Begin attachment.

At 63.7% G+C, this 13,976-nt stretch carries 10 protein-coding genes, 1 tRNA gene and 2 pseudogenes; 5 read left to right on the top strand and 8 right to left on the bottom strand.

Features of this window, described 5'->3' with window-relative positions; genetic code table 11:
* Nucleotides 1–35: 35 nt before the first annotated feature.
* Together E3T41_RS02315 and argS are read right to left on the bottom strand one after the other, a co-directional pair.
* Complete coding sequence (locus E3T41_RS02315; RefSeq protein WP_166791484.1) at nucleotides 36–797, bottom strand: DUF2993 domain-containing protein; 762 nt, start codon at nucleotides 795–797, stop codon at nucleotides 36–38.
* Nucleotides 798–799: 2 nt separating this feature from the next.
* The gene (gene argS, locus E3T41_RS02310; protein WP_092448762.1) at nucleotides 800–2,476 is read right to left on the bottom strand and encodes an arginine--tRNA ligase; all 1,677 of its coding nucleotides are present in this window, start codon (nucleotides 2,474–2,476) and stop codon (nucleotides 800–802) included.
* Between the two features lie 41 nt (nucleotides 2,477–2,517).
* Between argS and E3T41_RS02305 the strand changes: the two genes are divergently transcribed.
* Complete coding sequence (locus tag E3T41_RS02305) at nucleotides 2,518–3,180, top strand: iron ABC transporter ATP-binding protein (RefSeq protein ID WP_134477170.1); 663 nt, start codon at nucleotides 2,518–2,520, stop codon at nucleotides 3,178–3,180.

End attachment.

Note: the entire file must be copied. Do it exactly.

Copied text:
At 63.7% G+C, this 13,976-nt stretch carries 10 protein-coding genes, 1 tRNA gene and 2 pseudogenes; 5 read left to right on the top strand and 8 right to left on the bottom strand.

Features of this window, described 5'->3' with window-relative positions; genetic code table 11:
* Nucleotides 1–35: 35 nt before the first annotated feature.
* Together E3T41_RS02315 and argS are read right to left on the bottom strand one after the other, a co-directional pair.
* Complete coding sequence (locus E3T41_RS02315; RefSeq protein WP_166791484.1) at nucleotides 36–797, bottom strand: DUF2993 domain-containing protein; 762 nt, start codon at nucleotides 795–797, stop codon at nucleotides 36–38.
* Nucleotides 798–799: 2 nt separating this feature from the next.
* The gene (gene argS, locus E3T41_RS02310; protein WP_092448762.1) at nucleotides 800–2,476 is read right to left on the bottom strand and encodes an arginine--tRNA ligase; all 1,677 of its coding nucleotides are present in this window, start codon (nucleotides 2,474–2,476) and stop codon (nucleotides 800–802) included.
* Between the two features lie 41 nt (nucleotides 2,477–2,517).
* Between argS and E3T41_RS02305 the strand changes: the two genes are divergently transcribed.
* Complete coding sequence (locus tag E3T41_RS02305) at nucleotides 2,518–3,180, top strand: iron ABC transporter ATP-binding protein (RefSeq protein ID WP_134477170.1); 663 nt, start codon at nucleotides 2,518–2,520, stop codon at nucleotides 3,178–3,180.